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Getting a COVID-19 vaccine booster leads to ‘mostly mild’ side effects, according to the CDC

September 29, 2021, 4:23 AM UTC

People who got COVID-19 vaccine boosters after the shots were cleared for those with weakened immune systems had mostly mild to moderate reactions, according to the U.S. Centers for Disease Control and Prevention.

Some 22,191 booster recipients registered with a federal monitoring system starting Aug. 12, when the doses were first authorized on an emergency basis by U.S. regulators, through Sept. 19, the CDC said in a report on Tuesday. 

Overall, 71% reported pain at the injection site, while 56% reported fatigue and 43% said they experienced a headache after getting a third dose of a messenger RNA vaccine. The data were reported by recipients 0 to 7 days after a third dose. 

Regulators opted to make third doses of the shots made by Pfizer Inc.-BioNTech SE and Moderna Inc. available last month after data suggested that transplant recipients and other people with immune-system deficiencies weren’t being given adequate protection by the conventional two-shot regimen.

Last week, the Food and Drug Administration also authorized a third dose of the Pfizer vaccine for a broader group. Additional shots for recipients of the Moderna and Johnson & Johnson vaccines could be cleared soon, health officials have indicated.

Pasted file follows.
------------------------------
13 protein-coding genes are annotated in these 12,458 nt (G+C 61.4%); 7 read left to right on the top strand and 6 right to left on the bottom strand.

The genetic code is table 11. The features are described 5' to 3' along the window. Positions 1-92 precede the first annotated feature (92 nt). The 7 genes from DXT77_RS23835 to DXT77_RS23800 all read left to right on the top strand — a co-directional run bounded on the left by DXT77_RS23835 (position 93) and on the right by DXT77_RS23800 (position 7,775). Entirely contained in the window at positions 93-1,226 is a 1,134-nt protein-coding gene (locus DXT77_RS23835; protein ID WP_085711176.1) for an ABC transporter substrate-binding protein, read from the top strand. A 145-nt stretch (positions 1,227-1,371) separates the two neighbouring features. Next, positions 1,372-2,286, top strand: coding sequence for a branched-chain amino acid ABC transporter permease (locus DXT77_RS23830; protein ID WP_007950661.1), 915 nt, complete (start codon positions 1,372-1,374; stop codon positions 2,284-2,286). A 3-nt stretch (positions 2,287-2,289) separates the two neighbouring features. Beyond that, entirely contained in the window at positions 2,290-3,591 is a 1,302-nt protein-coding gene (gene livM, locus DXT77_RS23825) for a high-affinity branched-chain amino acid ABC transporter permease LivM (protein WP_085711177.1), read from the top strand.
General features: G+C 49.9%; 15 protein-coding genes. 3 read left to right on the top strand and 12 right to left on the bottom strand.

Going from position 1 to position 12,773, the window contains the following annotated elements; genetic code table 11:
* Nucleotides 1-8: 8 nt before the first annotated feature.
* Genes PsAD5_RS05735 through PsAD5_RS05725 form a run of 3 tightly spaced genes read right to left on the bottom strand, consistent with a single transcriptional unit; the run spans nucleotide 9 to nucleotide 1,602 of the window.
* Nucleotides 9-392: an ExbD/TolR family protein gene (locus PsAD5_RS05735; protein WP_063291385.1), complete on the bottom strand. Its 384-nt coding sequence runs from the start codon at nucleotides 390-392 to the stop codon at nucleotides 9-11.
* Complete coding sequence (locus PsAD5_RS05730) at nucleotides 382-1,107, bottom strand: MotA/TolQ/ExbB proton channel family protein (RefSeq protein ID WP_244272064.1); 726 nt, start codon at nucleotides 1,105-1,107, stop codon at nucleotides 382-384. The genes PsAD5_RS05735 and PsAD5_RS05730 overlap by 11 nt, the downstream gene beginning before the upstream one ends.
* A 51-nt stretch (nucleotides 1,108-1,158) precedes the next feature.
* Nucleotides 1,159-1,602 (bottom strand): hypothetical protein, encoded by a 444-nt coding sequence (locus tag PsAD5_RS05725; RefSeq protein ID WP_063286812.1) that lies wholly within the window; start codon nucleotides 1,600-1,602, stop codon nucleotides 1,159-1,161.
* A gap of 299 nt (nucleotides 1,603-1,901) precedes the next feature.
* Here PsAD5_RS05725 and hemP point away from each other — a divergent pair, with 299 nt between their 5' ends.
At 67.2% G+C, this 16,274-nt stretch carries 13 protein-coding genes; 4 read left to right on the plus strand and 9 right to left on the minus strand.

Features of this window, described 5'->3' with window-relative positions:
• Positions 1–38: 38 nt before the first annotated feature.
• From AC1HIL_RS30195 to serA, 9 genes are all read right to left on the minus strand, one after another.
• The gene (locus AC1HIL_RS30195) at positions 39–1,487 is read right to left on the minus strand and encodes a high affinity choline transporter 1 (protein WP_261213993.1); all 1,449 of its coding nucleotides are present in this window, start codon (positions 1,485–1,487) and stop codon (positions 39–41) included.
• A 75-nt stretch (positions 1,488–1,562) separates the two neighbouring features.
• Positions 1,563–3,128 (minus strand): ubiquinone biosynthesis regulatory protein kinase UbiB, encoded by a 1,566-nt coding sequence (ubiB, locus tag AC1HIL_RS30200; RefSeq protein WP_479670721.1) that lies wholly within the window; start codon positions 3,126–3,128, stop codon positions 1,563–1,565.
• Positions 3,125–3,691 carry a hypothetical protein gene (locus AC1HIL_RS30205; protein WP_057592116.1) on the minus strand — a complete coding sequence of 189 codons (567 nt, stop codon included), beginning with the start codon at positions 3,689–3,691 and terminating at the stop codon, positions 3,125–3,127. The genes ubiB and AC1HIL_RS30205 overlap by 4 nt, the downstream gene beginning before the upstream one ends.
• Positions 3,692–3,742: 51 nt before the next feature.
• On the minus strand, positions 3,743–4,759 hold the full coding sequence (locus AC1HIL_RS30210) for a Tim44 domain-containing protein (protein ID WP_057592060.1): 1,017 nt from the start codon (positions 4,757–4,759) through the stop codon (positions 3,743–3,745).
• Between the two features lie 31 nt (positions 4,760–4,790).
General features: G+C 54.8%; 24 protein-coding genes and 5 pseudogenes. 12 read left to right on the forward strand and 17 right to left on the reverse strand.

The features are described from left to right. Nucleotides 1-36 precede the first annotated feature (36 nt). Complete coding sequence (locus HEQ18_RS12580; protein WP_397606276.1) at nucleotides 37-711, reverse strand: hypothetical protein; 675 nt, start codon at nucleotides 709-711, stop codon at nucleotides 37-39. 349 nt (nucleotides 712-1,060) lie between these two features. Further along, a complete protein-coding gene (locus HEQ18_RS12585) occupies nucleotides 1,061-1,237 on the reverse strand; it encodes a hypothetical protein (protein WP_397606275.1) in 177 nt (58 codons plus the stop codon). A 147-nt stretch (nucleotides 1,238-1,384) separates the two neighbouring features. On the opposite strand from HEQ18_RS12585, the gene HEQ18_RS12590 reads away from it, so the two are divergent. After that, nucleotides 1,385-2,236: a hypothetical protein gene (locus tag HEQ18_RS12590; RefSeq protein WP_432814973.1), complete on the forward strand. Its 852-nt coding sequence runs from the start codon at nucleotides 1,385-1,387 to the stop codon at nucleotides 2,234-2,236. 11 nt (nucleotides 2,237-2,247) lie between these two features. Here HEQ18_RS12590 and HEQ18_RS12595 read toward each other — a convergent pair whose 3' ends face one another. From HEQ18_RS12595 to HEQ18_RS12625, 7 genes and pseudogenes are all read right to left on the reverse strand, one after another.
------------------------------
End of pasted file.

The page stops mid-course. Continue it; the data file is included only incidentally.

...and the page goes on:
Among those who reported their reactions to the monitoring system, about 1.8% said that they sought medical care, while 13 people said they were hospitalized. Specific reasons for receiving care weren’t reported in the survey.

“The frequency and type of side effects were similar to those seen after the second vaccine doses, and were mostly mild or moderate, and short-lived,” CDC Director Rochelle Walensky said at a briefing by the White House Coronavirus Task Force on Tuesday.

Little Mixing

The patterns of adverse reactions after a third dose for both the Moderna and Pfizer-BioNTech shots were consistent with those that have been described after a second dose. The so-called primary series for both of the messenger RNA vaccines involves two doses administered several weeks apart.

Debate over the merits of taking vaccine doses from more than one drugmaker has been growing since last week’s Pfizer clearance, but there weren’t enough data to determine if mixing causes adverse reactions. Nearly all of those who reported to the monitoring system said they stuck with the same manufacturer for all three doses. 

The findings are limited to people who self-reported. A majority identified themselves as White and non-Hispanic. 

Overall, approximately 2.21 million people in the U.S. had received additional vaccine doses as of Sept. 19, according to the CDC.

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